Friday, June 12, 2009 | 2:10 p.m.
That was a heart-breaking loss for Orlando last night against the Lakers. The Magic gave it away. I couldn’t believe how stupid they played at the end.
Dwight Howard’s two missed free throws were horrible. If he hits either one, the game’s over. The victory would have been clinched.
I do not understand why Stan Van Gundy had Jameer Nelson in the game in the fourth quarter and in overtime. Jameer’s a good player, but he’s been hurt all year. He hadn’t played in so long.
I thought Jameer killed them. He didn’t get up and crowd Derek Fisher at all on that 3-point shot at the end of regulation. If he crowds Fisher and he drives for a layup, it’s over. Orlando wins. It was so stupid.
Rafer Alston played a great first quarter, sat out most of the second quarter, played in the third and then sat out all of the fourth and overtime. I couldn’t understand that at all.
I don’t know what Stan was thinking. I really don’t. It was frustrating to watch, but I still enjoy it. I have been pulling for Orlando because of Rafer, who played for me at Fresno State.
Enough about the NBA Finals.
Someone asked me about the top selling point of the city, the school and our program, when I was at UNLV, and we always pointed out the enthusiasm of the people and how great they were.
The support was incredible. We pointed out Gucci Row and how much they paid for those tickets. It was astronomical. Mind-boggling. I think it was about $1,800 a game.
But the big thing we sold was our relationships, how close the coaches were with the players. The players did a lot of recruiting for us. We brought them in and the kids would take them out and recruit them.
We would try to stick kids together from the same area. If a kid were from Baltimore, we’d set him up with someone from that area so they could relate to the experience that kid had.
There are certain guys who would do a better job, like Mark Wade. He was a good recruiter. There were certain guys who could communicate well with other players.
Mark Warkentien set all that up for us. For us, the biggest thing was our relationship with the players. When you recruit, you have to develop that relationship. That’s the biggest factor.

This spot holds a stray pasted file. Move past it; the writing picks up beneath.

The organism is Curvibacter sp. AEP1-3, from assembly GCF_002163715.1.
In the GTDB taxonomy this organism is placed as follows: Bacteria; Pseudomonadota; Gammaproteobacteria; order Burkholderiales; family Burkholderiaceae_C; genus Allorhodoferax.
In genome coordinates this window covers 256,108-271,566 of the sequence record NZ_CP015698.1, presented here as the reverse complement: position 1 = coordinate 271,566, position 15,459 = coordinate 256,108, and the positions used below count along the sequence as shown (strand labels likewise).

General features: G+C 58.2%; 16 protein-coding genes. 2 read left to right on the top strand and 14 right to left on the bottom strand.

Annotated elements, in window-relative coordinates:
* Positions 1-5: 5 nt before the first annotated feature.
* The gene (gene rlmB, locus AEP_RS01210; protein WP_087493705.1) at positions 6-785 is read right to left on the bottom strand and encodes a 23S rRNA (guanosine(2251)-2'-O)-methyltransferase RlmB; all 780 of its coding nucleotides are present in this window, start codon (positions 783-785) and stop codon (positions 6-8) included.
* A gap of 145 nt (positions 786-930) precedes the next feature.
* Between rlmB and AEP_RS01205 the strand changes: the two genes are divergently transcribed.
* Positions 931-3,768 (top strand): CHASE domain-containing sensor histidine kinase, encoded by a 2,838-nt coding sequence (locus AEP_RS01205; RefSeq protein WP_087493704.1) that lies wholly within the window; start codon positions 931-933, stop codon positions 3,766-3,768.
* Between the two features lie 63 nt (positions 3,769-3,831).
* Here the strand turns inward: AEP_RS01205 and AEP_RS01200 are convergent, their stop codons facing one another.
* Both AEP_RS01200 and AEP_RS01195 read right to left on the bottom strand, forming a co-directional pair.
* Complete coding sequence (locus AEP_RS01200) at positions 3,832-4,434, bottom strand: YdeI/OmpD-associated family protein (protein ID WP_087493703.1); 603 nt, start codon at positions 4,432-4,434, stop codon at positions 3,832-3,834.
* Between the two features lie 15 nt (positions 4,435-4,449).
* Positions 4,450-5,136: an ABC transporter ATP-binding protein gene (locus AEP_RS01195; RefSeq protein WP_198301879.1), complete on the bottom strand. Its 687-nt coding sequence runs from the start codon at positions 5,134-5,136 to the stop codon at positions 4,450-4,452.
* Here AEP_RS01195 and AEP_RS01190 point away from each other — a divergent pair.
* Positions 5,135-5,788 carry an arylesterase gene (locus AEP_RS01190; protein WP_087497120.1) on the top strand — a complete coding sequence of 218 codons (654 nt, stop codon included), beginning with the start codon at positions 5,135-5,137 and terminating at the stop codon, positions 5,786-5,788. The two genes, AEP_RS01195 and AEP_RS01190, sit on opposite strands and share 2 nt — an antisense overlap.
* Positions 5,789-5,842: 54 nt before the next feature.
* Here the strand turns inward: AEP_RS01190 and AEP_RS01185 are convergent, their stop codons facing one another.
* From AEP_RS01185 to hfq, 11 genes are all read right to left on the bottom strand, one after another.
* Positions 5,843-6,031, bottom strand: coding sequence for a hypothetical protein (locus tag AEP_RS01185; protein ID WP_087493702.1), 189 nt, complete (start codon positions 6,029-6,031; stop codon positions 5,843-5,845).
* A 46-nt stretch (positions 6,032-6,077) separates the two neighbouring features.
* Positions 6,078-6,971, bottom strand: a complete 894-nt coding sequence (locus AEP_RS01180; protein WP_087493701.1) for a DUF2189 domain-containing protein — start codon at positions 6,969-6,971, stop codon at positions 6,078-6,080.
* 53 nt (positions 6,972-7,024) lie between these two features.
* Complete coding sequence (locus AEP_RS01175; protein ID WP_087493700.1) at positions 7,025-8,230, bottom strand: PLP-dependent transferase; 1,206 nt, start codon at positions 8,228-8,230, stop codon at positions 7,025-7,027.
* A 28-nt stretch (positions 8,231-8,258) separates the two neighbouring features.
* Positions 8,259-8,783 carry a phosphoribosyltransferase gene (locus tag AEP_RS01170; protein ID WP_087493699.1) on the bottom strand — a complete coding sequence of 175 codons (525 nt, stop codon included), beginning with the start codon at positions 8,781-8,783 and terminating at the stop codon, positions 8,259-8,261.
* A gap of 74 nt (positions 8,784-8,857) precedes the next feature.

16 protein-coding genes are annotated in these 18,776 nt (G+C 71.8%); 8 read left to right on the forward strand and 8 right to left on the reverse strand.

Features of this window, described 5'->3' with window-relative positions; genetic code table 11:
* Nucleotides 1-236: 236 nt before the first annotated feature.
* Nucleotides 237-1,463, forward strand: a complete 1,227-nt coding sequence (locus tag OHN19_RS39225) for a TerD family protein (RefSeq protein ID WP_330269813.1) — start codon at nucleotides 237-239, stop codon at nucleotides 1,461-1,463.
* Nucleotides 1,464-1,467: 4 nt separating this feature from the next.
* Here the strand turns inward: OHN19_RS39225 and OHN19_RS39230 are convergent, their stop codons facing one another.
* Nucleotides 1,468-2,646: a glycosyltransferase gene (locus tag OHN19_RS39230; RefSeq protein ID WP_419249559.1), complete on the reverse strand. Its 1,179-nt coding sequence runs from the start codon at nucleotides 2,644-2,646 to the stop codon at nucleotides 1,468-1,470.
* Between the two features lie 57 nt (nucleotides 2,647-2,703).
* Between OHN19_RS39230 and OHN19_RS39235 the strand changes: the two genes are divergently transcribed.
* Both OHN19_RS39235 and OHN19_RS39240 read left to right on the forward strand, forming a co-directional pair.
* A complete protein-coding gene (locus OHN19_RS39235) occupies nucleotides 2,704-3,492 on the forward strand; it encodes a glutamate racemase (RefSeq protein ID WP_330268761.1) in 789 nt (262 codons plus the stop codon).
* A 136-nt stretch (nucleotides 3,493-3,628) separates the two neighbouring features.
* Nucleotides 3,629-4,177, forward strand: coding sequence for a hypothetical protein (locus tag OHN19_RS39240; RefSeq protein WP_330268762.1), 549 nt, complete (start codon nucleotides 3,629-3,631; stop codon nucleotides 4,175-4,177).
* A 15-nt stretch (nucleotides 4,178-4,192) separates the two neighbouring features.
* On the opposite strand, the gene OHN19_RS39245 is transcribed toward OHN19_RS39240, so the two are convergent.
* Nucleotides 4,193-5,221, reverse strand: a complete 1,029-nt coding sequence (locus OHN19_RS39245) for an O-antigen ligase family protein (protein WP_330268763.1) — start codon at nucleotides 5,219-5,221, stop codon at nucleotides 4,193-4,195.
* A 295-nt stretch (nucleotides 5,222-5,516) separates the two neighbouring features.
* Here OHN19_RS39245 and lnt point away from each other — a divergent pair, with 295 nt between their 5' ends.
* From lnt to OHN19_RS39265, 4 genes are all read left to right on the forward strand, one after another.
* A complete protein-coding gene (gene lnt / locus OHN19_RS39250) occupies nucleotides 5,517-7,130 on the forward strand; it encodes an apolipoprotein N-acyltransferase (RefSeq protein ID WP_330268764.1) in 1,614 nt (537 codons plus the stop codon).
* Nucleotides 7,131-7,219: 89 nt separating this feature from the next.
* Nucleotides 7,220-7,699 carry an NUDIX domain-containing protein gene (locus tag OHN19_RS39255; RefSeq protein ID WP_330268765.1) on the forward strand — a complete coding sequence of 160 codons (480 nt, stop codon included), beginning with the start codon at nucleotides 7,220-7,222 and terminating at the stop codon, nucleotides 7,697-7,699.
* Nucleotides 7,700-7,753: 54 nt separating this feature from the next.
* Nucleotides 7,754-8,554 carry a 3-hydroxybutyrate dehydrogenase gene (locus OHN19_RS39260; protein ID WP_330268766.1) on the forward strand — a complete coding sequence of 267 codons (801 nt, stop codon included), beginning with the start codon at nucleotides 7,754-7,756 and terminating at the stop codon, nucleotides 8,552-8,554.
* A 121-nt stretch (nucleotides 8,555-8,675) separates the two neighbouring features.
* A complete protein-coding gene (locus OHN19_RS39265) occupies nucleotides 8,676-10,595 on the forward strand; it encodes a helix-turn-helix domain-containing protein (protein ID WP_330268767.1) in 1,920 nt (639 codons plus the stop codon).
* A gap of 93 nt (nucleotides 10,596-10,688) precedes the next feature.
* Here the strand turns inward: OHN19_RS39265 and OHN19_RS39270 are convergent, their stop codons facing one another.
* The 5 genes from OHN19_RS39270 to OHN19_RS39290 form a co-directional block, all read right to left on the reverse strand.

I think it’s pretty similar these days. I don’t know what they’re doing, but I think the players take them out and all that.
As far as the growth of the city, it’s so big now. When we were here, it was basically a small city that had everything the big cities had – great restaurants, great entertainment … all that. Now, it’s so big.
It was so close-knit when I was there. After a big win, Mike Tyson or Lola Falana would be hanging around the locker room, talking with guys. It was great. The atmosphere was incredible.
I liked it when it was smaller. Heck, I was younger then. I liked the fact that I could get anywhere I wanted in 15 minutes. There was no traffic anywhere.
You knew everybody, all the politicians and big hitters in town. Everyone. Now it’s such a big city. I prefer it small. Most people I talk with do, too. But you can’t stand in the way of growth.
Another fan asked about one-and-done players. I always loved to get as many as I could. They’re the great ones. Anyone who says I don’t want to recruit one-and-dones, I don’t understand that at all.
I think anybody saying something like that just can’t get the great ones and is trying to (b.s.) you.
I don’t know anyone who could turn down a great one like that. Because he’s going pro early? I’d love to have all my guys go pro early, as long as we had others coming in.
The great teams, like Connecticut, Texas, North Carolina and Duke, all have guys going hardship all the time.
Hardship? That’s what it started out as. Heck, I’m an old-timer. That’s what we called it. It ain’t hardship anymore, is it?
The list of questions is long and excellent, and I’ll get to more – like UNLV returning to the top of the college basketball world and my epic trip to Armenia a few years ago – next time.